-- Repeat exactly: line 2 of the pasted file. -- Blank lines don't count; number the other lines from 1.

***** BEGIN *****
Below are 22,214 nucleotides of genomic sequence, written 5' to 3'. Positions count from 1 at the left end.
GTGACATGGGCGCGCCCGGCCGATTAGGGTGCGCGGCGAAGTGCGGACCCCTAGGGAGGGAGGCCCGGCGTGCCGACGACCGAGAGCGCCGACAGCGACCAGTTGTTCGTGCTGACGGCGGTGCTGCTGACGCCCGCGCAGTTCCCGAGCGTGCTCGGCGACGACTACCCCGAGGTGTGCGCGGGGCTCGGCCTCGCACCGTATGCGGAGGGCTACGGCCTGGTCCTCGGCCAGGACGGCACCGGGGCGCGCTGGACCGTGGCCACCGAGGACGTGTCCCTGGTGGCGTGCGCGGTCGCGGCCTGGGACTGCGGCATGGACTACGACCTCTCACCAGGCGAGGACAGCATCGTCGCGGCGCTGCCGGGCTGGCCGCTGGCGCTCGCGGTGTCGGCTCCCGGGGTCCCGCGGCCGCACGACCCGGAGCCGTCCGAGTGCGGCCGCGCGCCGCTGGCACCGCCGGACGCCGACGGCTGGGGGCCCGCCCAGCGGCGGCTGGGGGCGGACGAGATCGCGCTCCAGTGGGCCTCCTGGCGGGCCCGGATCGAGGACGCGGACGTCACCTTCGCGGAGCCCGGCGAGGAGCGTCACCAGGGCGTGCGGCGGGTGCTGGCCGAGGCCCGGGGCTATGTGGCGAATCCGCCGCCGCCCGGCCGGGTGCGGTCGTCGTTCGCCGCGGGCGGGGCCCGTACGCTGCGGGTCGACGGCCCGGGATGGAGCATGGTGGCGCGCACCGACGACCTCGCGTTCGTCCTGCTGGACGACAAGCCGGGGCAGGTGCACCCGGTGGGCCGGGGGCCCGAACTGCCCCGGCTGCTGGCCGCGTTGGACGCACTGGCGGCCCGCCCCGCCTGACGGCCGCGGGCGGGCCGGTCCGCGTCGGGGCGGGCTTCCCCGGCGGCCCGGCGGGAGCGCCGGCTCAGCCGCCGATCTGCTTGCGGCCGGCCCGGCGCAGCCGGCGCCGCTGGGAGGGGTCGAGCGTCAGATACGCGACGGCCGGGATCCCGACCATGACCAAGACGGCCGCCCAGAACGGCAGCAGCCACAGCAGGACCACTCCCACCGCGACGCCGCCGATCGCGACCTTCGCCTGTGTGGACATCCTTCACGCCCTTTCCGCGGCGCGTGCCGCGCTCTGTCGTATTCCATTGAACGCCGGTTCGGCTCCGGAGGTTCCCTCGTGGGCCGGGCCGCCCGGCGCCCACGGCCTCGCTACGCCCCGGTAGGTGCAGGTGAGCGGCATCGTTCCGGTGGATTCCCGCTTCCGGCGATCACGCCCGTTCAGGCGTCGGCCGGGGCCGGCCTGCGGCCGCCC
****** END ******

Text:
GTGACATGGGCGCGCCCGGCCGATTAGGGTGCGCGGCGAAGTGCGGACCCCTAGGGAGGGAGGCCCGGCGTGCCGACGACCGAGAGCGCCGACAGCGACCAGTTGTTCGTGCTGACGGCGGTGCTGCTGACGCCCGCGCAGTTCCCGAGCGTGCTCGGCGACGACTACCCCGAGGTGTGCGCGGGGCTCGGCCTCGCACCGTATGCGGAGGGCTACGGCCTGGTCCTCGGCCAGGACGGCACCGGGGCGCGCTGGACCGTGGCCACCGAGGACGTGTCCCTGGTGGCGTGCGCGGTCGCGGCCTGGGACTGCGGCATGGACTACGACCTCTCACCAGGCGAGGACAGCATCGTCGCGGCGCTGCCGGGCTGGCCGCTGGCGCTCGCGGTGTCGGCTCCCGGGGTCCCGCGGCCGCACGACCCGGAGCCGTCCGAGTGCGGCCGCGCGCCGCTGGCACCGCCGGACGCCGACGGCTGGGGGCCCGCCCAGCGGCGGCTGGGGGCGGACGAGATCGCGCTCCAGTGGGCCTCCTGGCGGGCCCGGATCGAGGACGCGGACGTCACCTTCGCGGAGCCCGGCGAGGAGCGTCACCAGGGCGTGCGGCGGGTGCTGGCCGAGGCCCGGGGCTATGTGGCGAATCCGCCGCCGCCCGGCCGGGTGCGGTCGTCGTTCGCCGCGGGCGGGGCCCGTACGCTGCGGGTCGACGGCCCGGGATGGAGCATGGTGGCGCGCACCGACGACCTCGCGTTCGTCCTGCTGGACGACAAGCCGGGGCAGGTGCACCCGGTGGGCCGGGGGCCCGAACTGCCCCGGCTGCTGGCCGCGTTGGACGCACTGGCGGCCCGCCCCGCCTGACGGCCGCGGGCGGGCCGGTCCGCGTCGGGGCGGGCTTCCCCGGCGGCCCGGCGGGAGCGCCGGCTCAGCCGCCGATCTGCTTGCGGCCGGCCCGGCGCAGCCGGCGCCGCTGGGAGGGGTCGAGCGTCAGATACGCGACGGCCGGGATCCCGACCATGACCAAGACGGCCGCCCAGAACGGCAGCAGCCACAGCAGGACCACTCCCACCGCGACGCCGCCGATCGCGACCTTCGCCTGTGTGGACATCCTTCACGCCCTTTCCGCGGCGCGTGCCGCGCTCTGTCGTATTCCATTGAACGCCGGTTCGGCTCCGGAGGTTCCCTCGTGGGCCGGGCCGCCCGGCGCCCACGGCCTCGCTACGCCCCGGTAGGTGCAGGTGAGCGGCATCGTTCCGGTGGATTCCCGCTTCCGGCGATCACGCCCGTTCAGGCGTCGGCCGGGGCCGGCCTGCGGCCGCCC